Asset Class not in Session

Exotic financial instruments. Linking ‘investors’ and funding to projects to weave profits out of insurance or management strategies designed to ease or hasten climate adaptation… doesn’t actually work:

That’s because of the nature of the underlying “asset.” Sure, in theory, you could securitize the construction of a seawall and capture returns via fees from wealthy coastal dwellers or local councils. But seawalls are not widgets. Each has to be uniquely designed for a specific location and its conditions. There are few economies of scale.

There’s also no established norm about how the costs of climate adaptation projects should be shared among those who are being protected. Will enough residents willingly pay for our theoretical seawall, either directly or via their taxes? Who’s being protected, and at whose expense? Structures that protect one stretch of beach can often create problems further along the coastline.

Adaptation doesn’t fall into a neat category. It can mean investing in infrastructure or designing programs to protect nature. It can involve constructing big sea walls, but it can also be about retaining trees on city streets, or ensuring access to clean drinking water. Right now these measures are too small to interest big pension funds and asset managers. A report by UNEP and others found only about two dozen projects larger than $25 million over the last few years.

Important to separate the reality that climate measures are necessary, and will necessarily save money down the road, from the notion that they represent just another opportunity to build a new revenue stream. The article wisely links climate to justice, and as much as it pains many Americans, there is no way around that. It has been true for even longer than it’s been evident – and it’s been evident for a very long time: people cannot live without justice. Racial. Climate. Economic. These are non-negotiable bonds, in the common parlance. We will do it for its own sake, because it benefits people. THAT’s the return. Clean up the rentier class soiling the revenue stream, the water will run clearly.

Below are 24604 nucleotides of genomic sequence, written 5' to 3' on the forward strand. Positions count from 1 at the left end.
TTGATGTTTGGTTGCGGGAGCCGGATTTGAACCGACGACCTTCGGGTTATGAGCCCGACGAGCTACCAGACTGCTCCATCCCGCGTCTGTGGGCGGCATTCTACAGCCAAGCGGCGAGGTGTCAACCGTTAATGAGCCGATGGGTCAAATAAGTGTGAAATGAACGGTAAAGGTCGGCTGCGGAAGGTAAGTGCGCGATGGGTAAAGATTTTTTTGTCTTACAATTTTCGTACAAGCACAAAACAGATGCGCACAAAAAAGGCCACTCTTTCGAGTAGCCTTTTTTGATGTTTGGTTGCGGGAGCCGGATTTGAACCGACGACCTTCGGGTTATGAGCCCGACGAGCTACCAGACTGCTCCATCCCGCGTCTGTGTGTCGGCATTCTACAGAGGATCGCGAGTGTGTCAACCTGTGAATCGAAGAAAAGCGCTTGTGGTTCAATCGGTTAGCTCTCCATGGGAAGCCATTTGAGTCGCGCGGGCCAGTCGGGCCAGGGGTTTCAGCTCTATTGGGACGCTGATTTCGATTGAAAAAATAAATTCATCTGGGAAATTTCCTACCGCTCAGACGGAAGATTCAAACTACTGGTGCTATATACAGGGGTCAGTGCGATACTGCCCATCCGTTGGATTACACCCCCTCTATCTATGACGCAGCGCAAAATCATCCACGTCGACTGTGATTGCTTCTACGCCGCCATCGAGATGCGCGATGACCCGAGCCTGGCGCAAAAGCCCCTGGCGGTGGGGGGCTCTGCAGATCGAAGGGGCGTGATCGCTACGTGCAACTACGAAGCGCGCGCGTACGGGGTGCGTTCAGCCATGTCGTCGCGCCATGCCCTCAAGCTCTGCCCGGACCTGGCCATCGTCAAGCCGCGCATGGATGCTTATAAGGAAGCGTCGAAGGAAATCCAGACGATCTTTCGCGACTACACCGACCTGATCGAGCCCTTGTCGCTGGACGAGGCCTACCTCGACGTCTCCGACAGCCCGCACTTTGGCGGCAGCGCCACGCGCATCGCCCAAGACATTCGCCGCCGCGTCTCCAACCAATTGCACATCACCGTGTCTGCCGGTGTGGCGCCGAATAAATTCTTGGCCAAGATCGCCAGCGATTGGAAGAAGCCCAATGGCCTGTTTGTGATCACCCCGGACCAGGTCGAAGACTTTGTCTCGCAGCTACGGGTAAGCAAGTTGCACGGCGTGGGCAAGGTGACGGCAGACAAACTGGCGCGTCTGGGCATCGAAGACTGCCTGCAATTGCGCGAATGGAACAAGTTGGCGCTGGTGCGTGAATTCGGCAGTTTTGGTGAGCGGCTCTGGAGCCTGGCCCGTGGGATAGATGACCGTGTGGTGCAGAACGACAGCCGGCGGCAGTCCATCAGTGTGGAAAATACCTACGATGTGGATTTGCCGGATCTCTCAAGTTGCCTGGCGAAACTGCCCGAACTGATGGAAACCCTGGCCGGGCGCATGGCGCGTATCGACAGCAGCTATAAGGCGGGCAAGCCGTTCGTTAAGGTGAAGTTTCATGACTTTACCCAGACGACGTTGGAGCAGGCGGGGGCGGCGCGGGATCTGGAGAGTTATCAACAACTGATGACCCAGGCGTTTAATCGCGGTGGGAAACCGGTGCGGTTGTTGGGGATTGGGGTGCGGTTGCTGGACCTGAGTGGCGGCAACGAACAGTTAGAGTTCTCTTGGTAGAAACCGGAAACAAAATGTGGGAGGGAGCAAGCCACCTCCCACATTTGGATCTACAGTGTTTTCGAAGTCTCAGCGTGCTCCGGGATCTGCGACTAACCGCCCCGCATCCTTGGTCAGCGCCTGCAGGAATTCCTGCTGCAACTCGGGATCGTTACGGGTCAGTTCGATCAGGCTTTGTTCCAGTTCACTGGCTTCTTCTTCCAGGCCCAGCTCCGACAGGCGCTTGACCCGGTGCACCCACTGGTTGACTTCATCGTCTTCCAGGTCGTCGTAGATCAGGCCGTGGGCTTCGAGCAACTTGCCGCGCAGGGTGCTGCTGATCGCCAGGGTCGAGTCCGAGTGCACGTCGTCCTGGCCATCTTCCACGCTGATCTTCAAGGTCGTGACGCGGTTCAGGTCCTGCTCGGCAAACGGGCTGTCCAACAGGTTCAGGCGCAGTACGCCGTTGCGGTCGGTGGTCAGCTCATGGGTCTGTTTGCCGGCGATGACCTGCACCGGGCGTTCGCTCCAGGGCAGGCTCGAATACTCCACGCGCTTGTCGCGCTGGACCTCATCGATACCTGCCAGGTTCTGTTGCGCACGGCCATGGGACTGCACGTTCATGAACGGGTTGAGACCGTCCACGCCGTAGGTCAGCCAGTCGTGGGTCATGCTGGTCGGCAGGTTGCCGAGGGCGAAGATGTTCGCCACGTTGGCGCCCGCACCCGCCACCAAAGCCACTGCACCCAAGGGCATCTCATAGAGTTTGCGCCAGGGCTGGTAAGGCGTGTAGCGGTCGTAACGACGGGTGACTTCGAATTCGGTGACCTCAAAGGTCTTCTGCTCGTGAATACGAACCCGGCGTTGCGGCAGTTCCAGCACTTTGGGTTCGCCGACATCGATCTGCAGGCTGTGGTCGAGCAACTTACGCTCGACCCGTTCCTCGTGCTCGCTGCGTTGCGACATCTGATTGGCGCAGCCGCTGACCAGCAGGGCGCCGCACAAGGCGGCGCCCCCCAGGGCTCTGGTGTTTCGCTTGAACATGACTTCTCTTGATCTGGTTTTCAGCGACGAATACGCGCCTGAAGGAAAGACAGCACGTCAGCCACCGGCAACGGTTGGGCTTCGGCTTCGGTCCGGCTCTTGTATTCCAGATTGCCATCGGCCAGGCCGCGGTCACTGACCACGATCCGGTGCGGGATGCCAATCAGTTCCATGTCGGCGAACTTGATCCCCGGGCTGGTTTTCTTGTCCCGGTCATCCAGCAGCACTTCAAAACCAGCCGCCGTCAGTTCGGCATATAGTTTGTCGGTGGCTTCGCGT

Image: Photograph: Emory Kristof/National Geographic/Getty Images

better should

This Blackwater re-branding story reminds me of something that should be rolling around in the back of this blog practically all the time. Just because we might grow used to green-ry doesn’t mean it’s not still happening, moving, changing forms and back again. What is it the kids say – IM N UR INTERTUBZ?

Green washing, lest we forget, is all about branding, which is itself simply a way to identify a product with an idea that triggers ‘the buy’ impulse in consumers. The trigger could be vague and smoky, like sexual allure, or it could be the promotion of a specific sort of loyalty. Either way, the ends are largely the same.

On risk of repetition but begging your forgiveness, Green washing is the branding of a product with sustainability… ecological rigamarole… renewable-ishyness – you see, what cames after the first words, like the singing trees and chirping birds, doesn’t really matter. Though it matters that it doesn’t really matter, if you follow me.

Most people don’t want to go any farther than that, and advertisers know that most people – while they’re sympathetic to the idea of a sustainable world, powered by clean renewables (whatever that means) – don’t want to go any deeper than that. Too many questions arise too quickly about the entire house of cards. We’re the perfect targets for marketing based on self-preservation, basically because we’re afraid to look under our own skirts for what we might see.

Fear not. Go ahead and think of the worst thing you can think of; I’ll wait.

P.S. Dammit! I can’t help thinking that this digression has something to do with the talk by J.P. Witkin that I went to a couple days ago. Hate it when mediums I don’t like work on me anyway.